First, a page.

Like the new digs? Open up on your smart device and see why responsive design for your website is a critical must have in 2013. What’s the stat? Oodles of peeps use smartphones and mobile devices to surf the net, and it’s only getting higher. (How’s that for exact data to encourage your transition?)
There are websites that look good on a tablet; however, when you begin scrolling and navigating, the site really isn’t built for the small screen of an iPhone.
Going responsive means a few things:
- Your masthead has to fit snugly within the width of a smart device (regardless of its size). When someone logs in to the website, the masthead has to look normal; when they log in to a smart device, the masthead scales to fit and also pops on that smaller screen.
- The sidebar is invisible on a smart device. With a responsive theme on WordPress, the calls to action and badges and radio buttons stack up in the middle of the screen. On the desktop, they appear off to the right as usual.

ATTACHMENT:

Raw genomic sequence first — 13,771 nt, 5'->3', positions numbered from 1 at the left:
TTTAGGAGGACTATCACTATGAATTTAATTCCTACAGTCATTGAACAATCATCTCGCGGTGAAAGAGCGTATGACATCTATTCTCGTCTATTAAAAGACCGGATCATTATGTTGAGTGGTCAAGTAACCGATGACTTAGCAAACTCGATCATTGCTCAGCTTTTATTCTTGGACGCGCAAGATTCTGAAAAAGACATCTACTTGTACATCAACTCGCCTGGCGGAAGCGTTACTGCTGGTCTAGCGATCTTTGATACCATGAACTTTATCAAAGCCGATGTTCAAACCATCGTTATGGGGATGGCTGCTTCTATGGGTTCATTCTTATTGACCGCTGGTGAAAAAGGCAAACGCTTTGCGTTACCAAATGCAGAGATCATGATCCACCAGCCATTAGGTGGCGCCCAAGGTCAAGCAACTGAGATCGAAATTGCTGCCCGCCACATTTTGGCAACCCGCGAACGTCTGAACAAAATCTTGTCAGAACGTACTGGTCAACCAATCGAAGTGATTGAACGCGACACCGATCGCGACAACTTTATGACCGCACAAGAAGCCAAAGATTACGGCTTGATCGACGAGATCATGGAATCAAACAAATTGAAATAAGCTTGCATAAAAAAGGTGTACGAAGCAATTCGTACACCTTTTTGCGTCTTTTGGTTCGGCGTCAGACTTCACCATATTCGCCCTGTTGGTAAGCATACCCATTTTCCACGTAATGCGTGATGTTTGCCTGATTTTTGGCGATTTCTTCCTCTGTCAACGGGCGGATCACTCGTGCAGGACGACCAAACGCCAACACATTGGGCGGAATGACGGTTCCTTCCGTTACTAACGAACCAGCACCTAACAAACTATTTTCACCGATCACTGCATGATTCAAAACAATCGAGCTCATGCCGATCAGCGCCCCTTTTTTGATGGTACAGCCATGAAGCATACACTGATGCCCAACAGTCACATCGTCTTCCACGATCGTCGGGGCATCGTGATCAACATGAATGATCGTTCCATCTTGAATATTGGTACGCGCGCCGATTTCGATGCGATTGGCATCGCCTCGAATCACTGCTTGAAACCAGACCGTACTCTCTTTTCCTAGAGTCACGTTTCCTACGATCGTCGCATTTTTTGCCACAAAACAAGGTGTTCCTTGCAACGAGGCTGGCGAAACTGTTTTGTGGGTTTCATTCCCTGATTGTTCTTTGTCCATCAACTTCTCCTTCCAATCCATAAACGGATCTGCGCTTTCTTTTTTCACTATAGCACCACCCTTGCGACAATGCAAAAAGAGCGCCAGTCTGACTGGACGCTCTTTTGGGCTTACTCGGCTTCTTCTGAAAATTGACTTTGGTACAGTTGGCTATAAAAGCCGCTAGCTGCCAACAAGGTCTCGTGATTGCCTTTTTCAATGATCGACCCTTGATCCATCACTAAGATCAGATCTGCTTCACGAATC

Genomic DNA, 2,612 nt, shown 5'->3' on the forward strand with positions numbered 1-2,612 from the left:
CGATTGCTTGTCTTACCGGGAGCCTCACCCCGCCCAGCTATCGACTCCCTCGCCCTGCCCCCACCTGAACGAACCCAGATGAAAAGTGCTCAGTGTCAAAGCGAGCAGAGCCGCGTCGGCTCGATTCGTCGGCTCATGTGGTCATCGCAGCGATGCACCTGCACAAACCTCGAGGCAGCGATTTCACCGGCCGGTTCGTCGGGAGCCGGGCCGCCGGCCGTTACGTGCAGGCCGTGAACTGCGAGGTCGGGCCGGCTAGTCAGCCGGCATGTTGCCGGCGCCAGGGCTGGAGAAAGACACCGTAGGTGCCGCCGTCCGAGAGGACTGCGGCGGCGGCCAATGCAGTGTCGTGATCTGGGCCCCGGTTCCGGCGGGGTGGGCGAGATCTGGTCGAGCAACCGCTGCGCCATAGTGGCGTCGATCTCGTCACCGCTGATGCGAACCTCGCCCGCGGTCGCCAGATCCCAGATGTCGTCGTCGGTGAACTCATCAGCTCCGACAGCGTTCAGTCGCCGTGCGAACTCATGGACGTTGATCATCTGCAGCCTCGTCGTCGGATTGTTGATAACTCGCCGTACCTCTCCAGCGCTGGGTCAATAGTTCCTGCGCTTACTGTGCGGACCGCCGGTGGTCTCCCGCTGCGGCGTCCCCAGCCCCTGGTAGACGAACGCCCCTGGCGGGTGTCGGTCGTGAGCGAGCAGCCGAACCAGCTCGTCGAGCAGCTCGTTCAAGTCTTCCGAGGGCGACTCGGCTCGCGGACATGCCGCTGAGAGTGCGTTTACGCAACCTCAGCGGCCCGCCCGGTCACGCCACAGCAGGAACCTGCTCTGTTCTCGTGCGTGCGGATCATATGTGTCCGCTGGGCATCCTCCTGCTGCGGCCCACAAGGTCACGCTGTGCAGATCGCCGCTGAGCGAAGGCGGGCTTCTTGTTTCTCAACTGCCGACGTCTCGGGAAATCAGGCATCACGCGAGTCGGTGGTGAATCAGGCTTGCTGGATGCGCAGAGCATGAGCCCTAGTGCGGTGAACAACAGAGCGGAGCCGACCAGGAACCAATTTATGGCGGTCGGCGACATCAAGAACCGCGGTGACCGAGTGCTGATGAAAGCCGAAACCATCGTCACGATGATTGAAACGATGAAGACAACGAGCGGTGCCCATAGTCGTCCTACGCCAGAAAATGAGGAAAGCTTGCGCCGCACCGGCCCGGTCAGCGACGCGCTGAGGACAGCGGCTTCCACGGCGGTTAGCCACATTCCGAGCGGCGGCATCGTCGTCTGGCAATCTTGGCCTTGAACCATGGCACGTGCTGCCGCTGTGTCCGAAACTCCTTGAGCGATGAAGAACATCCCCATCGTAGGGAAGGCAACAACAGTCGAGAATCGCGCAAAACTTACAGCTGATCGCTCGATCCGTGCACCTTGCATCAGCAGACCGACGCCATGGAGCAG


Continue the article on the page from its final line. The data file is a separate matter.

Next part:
- Careful thinking has to be incorporated into a responsive theme. When designing a website in a content management system like WordPress with a custom theme or existing skin or template, you toss up the sidebar without a worry. With a responsive approach, ordering of calls to action and what goes on the sidebar are mission critical.
- You need to engage with a developer who knows what the heck he or she is doing. There is way too much back-end tech required to push the engine of a website. Code is required for anything you do; a content marketer or social media pro cannot ever master all that code.
- You do need to understand what goes on behind the scenes of a website. Even when you’re publishing in content management systems and what you see visually on the dashboard is what appears live, the code is right there.
- Don’t get left in the cold; get your site responsive so when people begin to surf your site will feel more welcome than the other clunkier site with poor navigation and tremendously obnoxious scrolling.
Websites should always be updating; tweaks to sidebar, refresh of design/color and plug ins, navigation and share bars or comment systems. These are things most bloggers can update on their own, and should.
Afraid of tech like me? Embrace your fears and get your fingers dirty; that way you can better direct the show from the stage instead of in the wings.